“So what are you doing with yourself now?” The most dreaded question in the whole entire world and yet somehow most common. Since graduating in 2013, I’ve gone from working on Reception to becoming a Personal Assistant, Helpdesk Administrator and then back to being a Receptionist again. My reason for climbing my way back down the career ladder is this:- If I’m going to work in an environment which leaves me uninspired and swept off my feet, I won’t do it for an industry I care very little.
The “what am I doing with my life?!” moments have been frequent, but I have a vision. Doing a menial job means I concentrate on what I want to actually do, writing, whilst getting paid pretty darn well. Please see smug face below:-
I was never studious during school, in all honesty I spent most time skipping class, smoking in fields and generally dreaming about boys. Any time I had coursework I would make the font really huge so I wouldn’t have to put effort in and I NEVER read over my work – the first draft was always the final. I’m not saying I’m proud of being a disengaged rebel but honestly, not everyone has pushy parents. As for my teachers, well, they were only interested in the pupils who “shone”, so of course I was going to opt for things which stimulated my mind at the time. Unfortunately, none of those things related to school work and I watched my grades deteriorate.
With this said, I managed to find myself in the “G & T” (Gifted and Talented aka Pretentious Snob) set for English. I hated this because I never felt courageous enough to put my views out there. I couldn’t relate to my ambitious peers and always felt that my teacher disliked me. In hindsight, she was a condescending bitch but I appreciated her quick wit and enthusiasm for the English language.
University was a similar experience, I missed nearly all of my lectures and slept through the ones I attended. I was predicted a 2:2 for my final results and I couldn’t give a flying fuck. It was only when my older brother – 6 months into my final year – said I shouldn’t receive anything below a 2:1, that I decided to put some effort in. My mum sat up with me for hours, making cups of coffee and researching what materials would work best for each assignment. I managed to get that 2:1.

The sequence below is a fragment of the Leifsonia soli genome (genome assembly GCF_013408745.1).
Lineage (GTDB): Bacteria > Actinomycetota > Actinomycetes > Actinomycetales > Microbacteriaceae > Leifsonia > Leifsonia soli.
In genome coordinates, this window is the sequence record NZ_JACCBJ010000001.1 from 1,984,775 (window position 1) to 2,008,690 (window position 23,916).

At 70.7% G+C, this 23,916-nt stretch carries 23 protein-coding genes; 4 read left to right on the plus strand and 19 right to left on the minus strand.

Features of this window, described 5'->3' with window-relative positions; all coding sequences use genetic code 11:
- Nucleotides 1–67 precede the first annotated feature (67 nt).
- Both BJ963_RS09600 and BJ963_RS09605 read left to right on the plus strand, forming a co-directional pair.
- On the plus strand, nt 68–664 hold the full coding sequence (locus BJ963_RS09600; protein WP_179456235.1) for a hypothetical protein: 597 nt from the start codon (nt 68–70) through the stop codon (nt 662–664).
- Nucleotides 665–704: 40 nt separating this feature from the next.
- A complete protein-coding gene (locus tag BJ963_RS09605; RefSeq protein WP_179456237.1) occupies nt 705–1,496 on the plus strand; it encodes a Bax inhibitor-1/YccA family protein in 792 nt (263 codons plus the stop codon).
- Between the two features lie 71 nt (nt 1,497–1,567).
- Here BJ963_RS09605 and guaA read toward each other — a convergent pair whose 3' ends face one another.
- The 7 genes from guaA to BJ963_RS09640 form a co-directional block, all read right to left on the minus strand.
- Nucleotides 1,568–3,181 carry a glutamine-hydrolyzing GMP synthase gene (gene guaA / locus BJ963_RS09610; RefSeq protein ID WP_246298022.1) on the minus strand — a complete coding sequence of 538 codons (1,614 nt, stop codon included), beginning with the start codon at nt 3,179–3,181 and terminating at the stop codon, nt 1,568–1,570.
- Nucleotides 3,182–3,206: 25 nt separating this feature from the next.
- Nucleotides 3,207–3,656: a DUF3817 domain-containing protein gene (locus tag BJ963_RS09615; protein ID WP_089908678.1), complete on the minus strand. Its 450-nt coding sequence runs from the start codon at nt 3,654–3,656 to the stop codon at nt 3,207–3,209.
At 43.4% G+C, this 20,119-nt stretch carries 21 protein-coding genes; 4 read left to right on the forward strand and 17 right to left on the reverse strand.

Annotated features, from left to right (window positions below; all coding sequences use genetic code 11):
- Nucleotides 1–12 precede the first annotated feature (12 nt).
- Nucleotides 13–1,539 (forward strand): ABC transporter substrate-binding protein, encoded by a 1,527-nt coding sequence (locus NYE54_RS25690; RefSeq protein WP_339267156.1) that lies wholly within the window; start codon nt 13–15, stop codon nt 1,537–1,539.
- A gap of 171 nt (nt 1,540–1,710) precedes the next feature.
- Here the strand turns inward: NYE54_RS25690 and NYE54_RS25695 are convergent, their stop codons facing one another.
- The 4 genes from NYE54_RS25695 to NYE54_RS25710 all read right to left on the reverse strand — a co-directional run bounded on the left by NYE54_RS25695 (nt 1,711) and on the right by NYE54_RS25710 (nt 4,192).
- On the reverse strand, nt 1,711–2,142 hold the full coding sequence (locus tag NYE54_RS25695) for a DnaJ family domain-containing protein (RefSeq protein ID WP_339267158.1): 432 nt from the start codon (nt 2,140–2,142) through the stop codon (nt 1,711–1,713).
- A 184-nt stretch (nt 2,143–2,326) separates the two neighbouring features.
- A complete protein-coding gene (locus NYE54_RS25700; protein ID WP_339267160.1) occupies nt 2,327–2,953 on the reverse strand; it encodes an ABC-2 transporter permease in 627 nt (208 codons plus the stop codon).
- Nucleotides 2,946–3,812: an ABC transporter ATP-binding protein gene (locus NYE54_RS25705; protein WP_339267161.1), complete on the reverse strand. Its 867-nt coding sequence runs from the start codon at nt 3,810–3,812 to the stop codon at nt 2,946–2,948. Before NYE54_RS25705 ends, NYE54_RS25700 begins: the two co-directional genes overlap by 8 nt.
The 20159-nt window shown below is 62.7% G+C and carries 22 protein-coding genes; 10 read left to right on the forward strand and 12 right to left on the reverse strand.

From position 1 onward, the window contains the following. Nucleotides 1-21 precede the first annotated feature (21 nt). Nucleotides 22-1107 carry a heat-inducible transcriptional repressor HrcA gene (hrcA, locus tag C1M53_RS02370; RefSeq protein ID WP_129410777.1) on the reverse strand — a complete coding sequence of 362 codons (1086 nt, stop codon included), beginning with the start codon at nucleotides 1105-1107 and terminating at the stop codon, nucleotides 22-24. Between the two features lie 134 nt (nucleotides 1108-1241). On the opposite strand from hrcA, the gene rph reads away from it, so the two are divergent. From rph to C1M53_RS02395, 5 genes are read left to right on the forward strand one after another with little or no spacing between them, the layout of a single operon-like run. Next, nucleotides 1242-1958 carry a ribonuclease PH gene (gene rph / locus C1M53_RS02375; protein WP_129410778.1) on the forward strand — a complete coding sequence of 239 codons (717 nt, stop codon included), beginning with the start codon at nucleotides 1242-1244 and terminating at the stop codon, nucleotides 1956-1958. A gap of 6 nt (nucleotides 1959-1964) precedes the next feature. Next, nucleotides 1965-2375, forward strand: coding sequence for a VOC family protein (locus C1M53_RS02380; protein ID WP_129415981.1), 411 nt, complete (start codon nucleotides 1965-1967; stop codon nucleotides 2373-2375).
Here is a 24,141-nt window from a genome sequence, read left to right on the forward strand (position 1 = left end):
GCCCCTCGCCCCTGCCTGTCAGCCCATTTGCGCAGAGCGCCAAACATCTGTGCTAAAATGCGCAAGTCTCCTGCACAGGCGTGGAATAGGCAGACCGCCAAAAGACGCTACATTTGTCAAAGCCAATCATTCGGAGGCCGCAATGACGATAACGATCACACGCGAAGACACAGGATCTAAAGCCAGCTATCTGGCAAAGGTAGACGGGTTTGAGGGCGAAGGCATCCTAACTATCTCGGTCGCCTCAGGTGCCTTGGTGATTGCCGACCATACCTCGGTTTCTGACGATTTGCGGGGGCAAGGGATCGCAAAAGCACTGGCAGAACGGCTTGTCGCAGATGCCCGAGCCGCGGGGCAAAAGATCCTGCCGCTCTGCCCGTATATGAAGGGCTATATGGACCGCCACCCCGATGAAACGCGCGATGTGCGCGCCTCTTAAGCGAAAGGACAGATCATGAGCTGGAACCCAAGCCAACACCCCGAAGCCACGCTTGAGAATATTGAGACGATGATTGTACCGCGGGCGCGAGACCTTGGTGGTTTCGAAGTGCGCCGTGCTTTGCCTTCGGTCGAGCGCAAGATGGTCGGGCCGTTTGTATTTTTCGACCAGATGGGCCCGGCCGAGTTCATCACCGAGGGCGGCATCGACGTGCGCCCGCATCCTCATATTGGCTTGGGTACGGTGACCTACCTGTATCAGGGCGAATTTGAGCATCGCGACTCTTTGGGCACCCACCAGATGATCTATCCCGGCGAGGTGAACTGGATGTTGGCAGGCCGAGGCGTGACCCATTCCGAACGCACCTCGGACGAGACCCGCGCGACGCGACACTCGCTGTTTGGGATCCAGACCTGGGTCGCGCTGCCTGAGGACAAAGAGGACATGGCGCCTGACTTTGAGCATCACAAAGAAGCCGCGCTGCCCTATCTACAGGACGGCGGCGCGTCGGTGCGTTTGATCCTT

Some of the most talented and interesting people I have ever met are all gritting their teeth through life working as sales assistants, baristas and cleaners. Some of them don’t even work full time, doing labor work when and if they’re needed. There is a constant pressure in London to financially strive and thrive, go through your Facebook friends list and compare yourself to all the go-getters who’ve established themselves by the age of 25 – if it doesn’t make you feel sick you’re clearly one of them.
Our society tells us that money and status is everything. At my last work place, we opened gates only for those on the highest wage, treating everyone according to hierarchical structures. I resented the way people would talk to me, spelling out surnames like “S-M-I-T-H” and then shoving their business cards in my face, as if a receptionist couldn’t possibly know how to spell.
I was born into financial stability – money was never an issue; our house was big, we traveled often and ate good food. This meant nothing. Our private issues would have been the same regardless of the size of our house and our respect for each other (and others), guaranteed. Don’t get me wrong, I’m grateful for the things I’ve been privileged to have, but I’ve learnt that money comes and goes – respect costs nothing.
On the days where I’ve felt down based on a work title, my biggest issue has been caring what others think of me. But, it’s not easy knowing where to start on the road to success and furthermore, not every bright person is sure of what they want to do.
During the early hours of Saturday morning I sat talking with a friend who said he’d blown his chance at becoming a top athlete. Little did he know I’d been entranced by his talent all weekend. Every time he picked up a guitar I was amazed by how beautifully he played; the only pity I felt was for the people who couldn’t hear him. Truth is, we don’t need to be paid or acknowledged for our capabilities. If we wanted to be really selfish, we could keep them to ourselves so that nobody in the world would ever be granted the pleasure of them.
Don’t let the world’s hype fool you. So what you made a couple”bad” decisions? You were experiencing life for yourself, at your own pace, on your own journey. When you’re ready to do more, you will. And if you choose not to? That’s fine too. People don’t have to see you for you to know that you are there – take pride in being the underdog and one day you might surprise someone: that someone, being you.